Police: Even with video, it's hard to make arrests in 'flash robs'

PORTLAND, Ore. - Even with surveillance video showing teenagers grabbing stuff from stores during so-called 'flash robs,' police say it's not easy to hold them accountable.

'Flash robs' are when groups of teenage thieves meet up and swarm stores, stealing items. There have been two recent high-profile 'flash robs' in Portland. One was at the Nordstrom in the Lloyd Center and the other at a Southeast Portland Chevron convenience store.

Police say they've identified and questioned several kids seen in the surveillance video from the Chevron, but those teens may not face any consequences. The same thing goes for the kids in the Nordstrom theft.

A spokeswoman at Nordstrom says the faces of three of the 10 kids who swarmed the store late last week can be seen in the store's surveillance video. Police have yet to release that video.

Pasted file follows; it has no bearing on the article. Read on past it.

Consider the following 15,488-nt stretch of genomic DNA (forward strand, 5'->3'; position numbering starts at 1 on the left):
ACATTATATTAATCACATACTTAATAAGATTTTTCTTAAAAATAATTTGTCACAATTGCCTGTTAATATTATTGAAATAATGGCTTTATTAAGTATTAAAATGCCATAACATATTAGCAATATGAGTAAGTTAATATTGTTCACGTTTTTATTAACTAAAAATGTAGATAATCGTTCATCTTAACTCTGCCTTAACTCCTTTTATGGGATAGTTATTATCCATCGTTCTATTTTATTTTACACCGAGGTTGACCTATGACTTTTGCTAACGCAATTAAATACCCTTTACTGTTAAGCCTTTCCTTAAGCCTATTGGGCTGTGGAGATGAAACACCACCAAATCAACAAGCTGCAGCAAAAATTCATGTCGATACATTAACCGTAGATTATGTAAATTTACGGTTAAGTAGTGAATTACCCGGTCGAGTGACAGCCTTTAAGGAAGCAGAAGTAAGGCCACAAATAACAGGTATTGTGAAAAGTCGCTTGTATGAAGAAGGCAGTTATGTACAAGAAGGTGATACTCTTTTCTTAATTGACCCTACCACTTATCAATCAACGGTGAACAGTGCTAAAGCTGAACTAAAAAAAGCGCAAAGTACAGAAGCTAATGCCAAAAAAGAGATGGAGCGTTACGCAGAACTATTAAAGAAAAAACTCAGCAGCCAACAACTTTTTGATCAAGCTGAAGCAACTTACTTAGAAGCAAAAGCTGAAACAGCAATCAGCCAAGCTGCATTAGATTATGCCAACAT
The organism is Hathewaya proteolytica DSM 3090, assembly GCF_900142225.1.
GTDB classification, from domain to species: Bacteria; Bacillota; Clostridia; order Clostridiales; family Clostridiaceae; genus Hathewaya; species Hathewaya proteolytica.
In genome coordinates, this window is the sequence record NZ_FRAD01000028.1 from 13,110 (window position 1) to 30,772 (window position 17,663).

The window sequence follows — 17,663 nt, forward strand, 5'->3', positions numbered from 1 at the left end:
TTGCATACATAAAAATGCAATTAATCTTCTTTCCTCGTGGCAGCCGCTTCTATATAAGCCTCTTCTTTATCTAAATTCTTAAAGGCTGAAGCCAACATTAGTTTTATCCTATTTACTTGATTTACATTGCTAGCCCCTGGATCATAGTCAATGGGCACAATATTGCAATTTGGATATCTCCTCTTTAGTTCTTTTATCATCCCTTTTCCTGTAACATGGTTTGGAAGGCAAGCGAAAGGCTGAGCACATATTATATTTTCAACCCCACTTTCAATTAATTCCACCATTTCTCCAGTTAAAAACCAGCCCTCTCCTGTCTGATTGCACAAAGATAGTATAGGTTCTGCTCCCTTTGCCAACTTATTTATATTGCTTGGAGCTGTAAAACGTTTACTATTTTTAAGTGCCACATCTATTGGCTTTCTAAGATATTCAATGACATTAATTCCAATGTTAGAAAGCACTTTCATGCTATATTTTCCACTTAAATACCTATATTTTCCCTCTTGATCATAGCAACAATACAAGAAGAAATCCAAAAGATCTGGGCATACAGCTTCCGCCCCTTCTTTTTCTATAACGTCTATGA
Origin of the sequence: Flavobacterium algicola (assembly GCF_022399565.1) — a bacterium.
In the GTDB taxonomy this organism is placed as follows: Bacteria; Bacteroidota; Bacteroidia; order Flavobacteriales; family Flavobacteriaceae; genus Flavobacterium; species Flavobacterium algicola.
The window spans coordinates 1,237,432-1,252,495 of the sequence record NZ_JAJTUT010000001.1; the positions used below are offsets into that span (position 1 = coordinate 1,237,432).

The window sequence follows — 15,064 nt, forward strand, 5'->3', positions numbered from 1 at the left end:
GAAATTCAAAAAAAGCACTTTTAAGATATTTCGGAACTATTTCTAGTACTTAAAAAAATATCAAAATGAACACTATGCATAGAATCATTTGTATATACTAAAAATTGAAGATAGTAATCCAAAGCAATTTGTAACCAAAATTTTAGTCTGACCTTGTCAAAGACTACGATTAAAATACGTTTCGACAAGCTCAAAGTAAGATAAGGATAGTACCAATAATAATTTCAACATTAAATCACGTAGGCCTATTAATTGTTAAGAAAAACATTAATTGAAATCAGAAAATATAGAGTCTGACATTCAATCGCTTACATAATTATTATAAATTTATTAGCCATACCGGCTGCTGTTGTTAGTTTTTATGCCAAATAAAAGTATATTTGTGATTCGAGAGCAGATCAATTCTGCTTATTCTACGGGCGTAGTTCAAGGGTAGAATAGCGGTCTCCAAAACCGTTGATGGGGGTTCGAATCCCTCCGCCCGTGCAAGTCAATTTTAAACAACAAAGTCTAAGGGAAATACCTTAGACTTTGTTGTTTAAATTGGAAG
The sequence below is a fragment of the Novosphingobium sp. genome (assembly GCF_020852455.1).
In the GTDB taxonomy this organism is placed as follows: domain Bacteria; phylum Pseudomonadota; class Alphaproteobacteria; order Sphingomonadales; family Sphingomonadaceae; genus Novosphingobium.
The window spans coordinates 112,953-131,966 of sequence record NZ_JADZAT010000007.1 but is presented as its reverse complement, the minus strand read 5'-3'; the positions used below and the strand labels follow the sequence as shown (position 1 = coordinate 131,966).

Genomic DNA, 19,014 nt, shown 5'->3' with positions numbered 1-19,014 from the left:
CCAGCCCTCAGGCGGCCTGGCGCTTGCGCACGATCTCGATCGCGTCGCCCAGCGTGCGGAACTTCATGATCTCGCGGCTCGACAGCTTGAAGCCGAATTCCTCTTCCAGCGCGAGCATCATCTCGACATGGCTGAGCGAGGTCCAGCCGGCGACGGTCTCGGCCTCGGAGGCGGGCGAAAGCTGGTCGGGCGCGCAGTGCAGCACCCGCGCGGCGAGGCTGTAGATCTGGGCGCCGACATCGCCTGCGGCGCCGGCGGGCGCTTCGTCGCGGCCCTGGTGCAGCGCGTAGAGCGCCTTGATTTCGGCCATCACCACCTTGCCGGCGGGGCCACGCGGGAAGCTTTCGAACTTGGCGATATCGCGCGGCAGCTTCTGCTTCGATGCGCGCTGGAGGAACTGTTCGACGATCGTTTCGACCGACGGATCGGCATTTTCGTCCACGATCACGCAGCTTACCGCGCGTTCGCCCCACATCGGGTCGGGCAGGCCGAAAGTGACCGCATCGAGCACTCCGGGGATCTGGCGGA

But even with proof, it's a minor theft crime in court and the thieves would maybe get probation for community service - and even that may not happen.

"We can't just decide to have consequences when we don't have the supporting documentation or evidence to do that," said Portland police spokesman Pete Simpson.

For example, one teenager in a gray sweatshirt can be seen in the convenience store's surveillance video clearly grabbing something and putting it in his pocket. But even when the video is slowed down, the object is unidentifiable, making the video nearly useless as evidence. Additionally, the kid walks out of the picture, making it hard to prove he stole the item.

Simpson acknowledged that being unable to punish the teens may be teaching them there are no consequences for their actions.

"That's the frustrating side of law enforcement," he said. "A lot of times I know people who did things, I just can't prove it."

Another problem police face is a lack of resources. When they have gang shootings and house break-ins, they say they can't send detectives on a shoplifting case no matter how many kids are involved.